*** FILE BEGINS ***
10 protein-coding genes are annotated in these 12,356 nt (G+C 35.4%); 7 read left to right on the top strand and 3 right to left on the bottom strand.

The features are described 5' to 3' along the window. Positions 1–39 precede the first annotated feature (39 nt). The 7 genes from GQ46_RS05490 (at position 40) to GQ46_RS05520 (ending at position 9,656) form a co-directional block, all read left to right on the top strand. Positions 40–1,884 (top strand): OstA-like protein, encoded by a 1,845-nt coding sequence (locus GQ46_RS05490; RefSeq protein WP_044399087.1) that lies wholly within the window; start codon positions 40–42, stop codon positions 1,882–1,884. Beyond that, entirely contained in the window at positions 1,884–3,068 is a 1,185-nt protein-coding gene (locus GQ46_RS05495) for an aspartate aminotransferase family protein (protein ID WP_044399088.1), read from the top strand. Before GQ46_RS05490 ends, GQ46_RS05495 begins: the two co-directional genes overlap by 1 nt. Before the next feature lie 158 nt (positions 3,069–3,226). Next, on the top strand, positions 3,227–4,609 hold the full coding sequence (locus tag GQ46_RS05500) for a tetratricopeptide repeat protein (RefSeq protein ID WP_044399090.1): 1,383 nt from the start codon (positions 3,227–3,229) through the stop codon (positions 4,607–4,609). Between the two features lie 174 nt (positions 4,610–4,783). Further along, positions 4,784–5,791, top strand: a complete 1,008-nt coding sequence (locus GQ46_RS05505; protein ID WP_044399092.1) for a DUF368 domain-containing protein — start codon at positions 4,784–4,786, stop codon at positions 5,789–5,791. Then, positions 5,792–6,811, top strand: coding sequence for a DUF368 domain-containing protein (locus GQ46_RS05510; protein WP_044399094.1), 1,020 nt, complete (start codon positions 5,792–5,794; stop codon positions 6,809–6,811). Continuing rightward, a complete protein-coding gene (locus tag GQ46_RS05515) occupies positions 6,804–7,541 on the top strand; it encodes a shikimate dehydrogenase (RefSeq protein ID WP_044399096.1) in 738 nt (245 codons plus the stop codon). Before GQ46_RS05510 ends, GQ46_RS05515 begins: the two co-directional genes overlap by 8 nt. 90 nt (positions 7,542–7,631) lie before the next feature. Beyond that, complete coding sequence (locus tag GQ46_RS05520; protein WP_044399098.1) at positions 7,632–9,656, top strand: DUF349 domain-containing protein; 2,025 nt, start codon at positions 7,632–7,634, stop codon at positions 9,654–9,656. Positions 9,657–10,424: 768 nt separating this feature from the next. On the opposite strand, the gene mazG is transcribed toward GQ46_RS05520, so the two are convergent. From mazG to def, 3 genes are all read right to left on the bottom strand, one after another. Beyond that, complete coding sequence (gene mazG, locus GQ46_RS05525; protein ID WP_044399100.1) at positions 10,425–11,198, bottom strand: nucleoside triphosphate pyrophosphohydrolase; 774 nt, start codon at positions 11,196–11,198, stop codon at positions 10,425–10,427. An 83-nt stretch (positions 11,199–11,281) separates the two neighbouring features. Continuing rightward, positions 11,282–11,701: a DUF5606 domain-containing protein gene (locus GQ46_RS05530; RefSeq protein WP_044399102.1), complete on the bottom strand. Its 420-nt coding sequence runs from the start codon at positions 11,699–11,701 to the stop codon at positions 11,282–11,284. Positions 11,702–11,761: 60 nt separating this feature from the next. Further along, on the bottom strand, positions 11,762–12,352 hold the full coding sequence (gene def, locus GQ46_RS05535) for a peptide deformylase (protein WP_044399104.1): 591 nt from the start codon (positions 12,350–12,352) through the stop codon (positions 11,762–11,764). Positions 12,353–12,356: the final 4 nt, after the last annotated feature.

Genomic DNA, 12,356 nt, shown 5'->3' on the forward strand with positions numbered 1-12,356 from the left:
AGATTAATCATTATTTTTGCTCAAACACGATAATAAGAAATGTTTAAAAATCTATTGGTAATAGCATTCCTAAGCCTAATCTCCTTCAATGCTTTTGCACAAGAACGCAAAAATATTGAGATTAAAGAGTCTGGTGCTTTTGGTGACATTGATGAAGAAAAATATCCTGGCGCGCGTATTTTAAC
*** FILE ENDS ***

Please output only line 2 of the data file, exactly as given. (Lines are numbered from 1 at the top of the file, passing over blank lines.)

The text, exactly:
The features are described 5' to 3' along the window. Positions 1–39 precede the first annotated feature (39 nt). The 7 genes from GQ46_RS05490 (at position 40) to GQ46_RS05520 (ending at position 9,656) form a co-directional block, all read left to right on the top strand. Positions 40–1,884 (top strand): OstA-like protein, encoded by a 1,845-nt coding sequence (locus GQ46_RS05490; RefSeq protein WP_044399087.1) that lies wholly within the window; start codon positions 40–42, stop codon positions 1,882–1,884. Beyond that, entirely contained in the window at positions 1,884–3,068 is a 1,185-nt protein-coding gene (locus GQ46_RS05495) for an aspartate aminotransferase family protein (protein ID WP_044399088.1), read from the top strand. Before GQ46_RS05490 ends, GQ46_RS05495 begins: the two co-directional genes overlap by 1 nt. Before the next feature lie 158 nt (positions 3,069–3,226). Next, on the top strand, positions 3,227–4,609 hold the full coding sequence (locus tag GQ46_RS05500) for a tetratricopeptide repeat protein (RefSeq protein ID WP_044399090.1): 1,383 nt from the start codon (positions 3,227–3,229) through the stop codon (positions 4,607–4,609). Between the two features lie 174 nt (positions 4,610–4,783). Further along, positions 4,784–5,791, top strand: a complete 1,008-nt coding sequence (locus GQ46_RS05505; protein ID WP_044399092.1) for a DUF368 domain-containing protein — start codon at positions 4,784–4,786, stop codon at positions 5,789–5,791. Then, positions 5,792–6,811, top strand: coding sequence for a DUF368 domain-containing protein (locus GQ46_RS05510; protein WP_044399094.1), 1,020 nt, complete (start codon positions 5,792–5,794; stop codon positions 6,809–6,811). Continuing rightward, a complete protein-coding gene (locus tag GQ46_RS05515) occupies positions 6,804–7,541 on the top strand; it encodes a shikimate dehydrogenase (RefSeq protein ID WP_044399096.1) in 738 nt (245 codons plus the stop codon). Before GQ46_RS05510 ends, GQ46_RS05515 begins: the two co-directional genes overlap by 8 nt. 90 nt (positions 7,542–7,631) lie before the next feature. Beyond that, complete coding sequence (locus tag GQ46_RS05520; protein WP_044399098.1) at positions 7,632–9,656, top strand: DUF349 domain-containing protein; 2,025 nt, start codon at positions 7,632–7,634, stop codon at positions 9,654–9,656. Positions 9,657–10,424: 768 nt separating this feature from the next. On the opposite strand, the gene mazG is transcribed toward GQ46_RS05520, so the two are convergent. From mazG to def, 3 genes are all read right to left on the bottom strand, one after another. Beyond that, complete coding sequence (gene mazG, locus GQ46_RS05525; protein ID WP_044399100.1) at positions 10,425–11,198, bottom strand: nucleoside triphosphate pyrophosphohydrolase; 774 nt, start codon at positions 11,196–11,198, stop codon at positions 10,425–10,427. An 83-nt stretch (positions 11,199–11,281) separates the two neighbouring features. Continuing rightward, positions 11,282–11,701: a DUF5606 domain-containing protein gene (locus GQ46_RS05530; RefSeq protein WP_044399102.1), complete on the bottom strand. Its 420-nt coding sequence runs from the start codon at positions 11,699–11,701 to the stop codon at positions 11,282–11,284. Positions 11,702–11,761: 60 nt separating this feature from the next. Further along, on the bottom strand, positions 11,762–12,352 hold the full coding sequence (gene def, locus GQ46_RS05535) for a peptide deformylase (protein WP_044399104.1): 591 nt from the start codon (positions 12,350–12,352) through the stop codon (positions 11,762–11,764). Positions 12,353–12,356: the final 4 nt, after the last annotated feature.